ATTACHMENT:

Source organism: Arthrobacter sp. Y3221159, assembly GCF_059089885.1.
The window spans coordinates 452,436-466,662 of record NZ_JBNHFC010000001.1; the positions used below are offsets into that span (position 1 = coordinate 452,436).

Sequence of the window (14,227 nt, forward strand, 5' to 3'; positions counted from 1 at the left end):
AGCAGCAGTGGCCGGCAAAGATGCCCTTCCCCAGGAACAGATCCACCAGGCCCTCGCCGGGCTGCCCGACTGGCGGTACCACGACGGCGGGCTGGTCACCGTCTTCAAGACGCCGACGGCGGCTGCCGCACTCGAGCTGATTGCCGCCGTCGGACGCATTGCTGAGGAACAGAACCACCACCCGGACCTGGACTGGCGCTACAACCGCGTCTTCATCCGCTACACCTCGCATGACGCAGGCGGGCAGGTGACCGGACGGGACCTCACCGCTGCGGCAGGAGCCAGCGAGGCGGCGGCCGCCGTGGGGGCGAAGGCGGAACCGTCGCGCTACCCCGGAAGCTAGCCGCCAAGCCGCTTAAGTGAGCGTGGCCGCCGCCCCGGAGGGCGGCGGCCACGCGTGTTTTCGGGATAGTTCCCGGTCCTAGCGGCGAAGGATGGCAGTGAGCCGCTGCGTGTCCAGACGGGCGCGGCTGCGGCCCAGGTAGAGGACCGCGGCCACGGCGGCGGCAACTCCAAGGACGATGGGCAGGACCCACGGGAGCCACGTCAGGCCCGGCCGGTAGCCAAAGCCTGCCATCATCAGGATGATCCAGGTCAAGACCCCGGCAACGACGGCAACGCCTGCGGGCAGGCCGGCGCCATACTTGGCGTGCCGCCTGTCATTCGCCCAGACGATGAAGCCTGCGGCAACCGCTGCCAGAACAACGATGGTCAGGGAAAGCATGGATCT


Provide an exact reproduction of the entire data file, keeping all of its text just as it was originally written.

Source organism: Arthrobacter sp. Y3221159, assembly GCF_059089885.1.
The window spans coordinates 452,436-466,662 of record NZ_JBNHFC010000001.1; the positions used below are offsets into that span (position 1 = coordinate 452,436).

Sequence of the window (14,227 nt, forward strand, 5' to 3'; positions counted from 1 at the left end):
AGCAGCAGTGGCCGGCAAAGATGCCCTTCCCCAGGAACAGATCCACCAGGCCCTCGCCGGGCTGCCCGACTGGCGGTACCACGACGGCGGGCTGGTCACCGTCTTCAAGACGCCGACGGCGGCTGCCGCACTCGAGCTGATTGCCGCCGTCGGACGCATTGCTGAGGAACAGAACCACCACCCGGACCTGGACTGGCGCTACAACCGCGTCTTCATCCGCTACACCTCGCATGACGCAGGCGGGCAGGTGACCGGACGGGACCTCACCGCTGCGGCAGGAGCCAGCGAGGCGGCGGCCGCCGTGGGGGCGAAGGCGGAACCGTCGCGCTACCCCGGAAGCTAGCCGCCAAGCCGCTTAAGTGAGCGTGGCCGCCGCCCCGGAGGGCGGCGGCCACGCGTGTTTTCGGGATAGTTCCCGGTCCTAGCGGCGAAGGATGGCAGTGAGCCGCTGCGTGTCCAGACGGGCGCGGCTGCGGCCCAGGTAGAGGACCGCGGCCACGGCGGCGGCAACTCCAAGGACGATGGGCAGGACCCACGGGAGCCACGTCAGGCCCGGCCGGTAGCCAAAGCCTGCCATCATCAGGATGATCCAGGTCAAGACCCCGGCAACGACGGCAACGCCTGCGGGCAGGCCGGCGCCATACTTGGCGTGCCGCCTGTCATTCGCCCAGACGATGAAGCCTGCGGCAACCGCTGCCAGAACAACGATGGTCAGGGAAAGCATGGATCT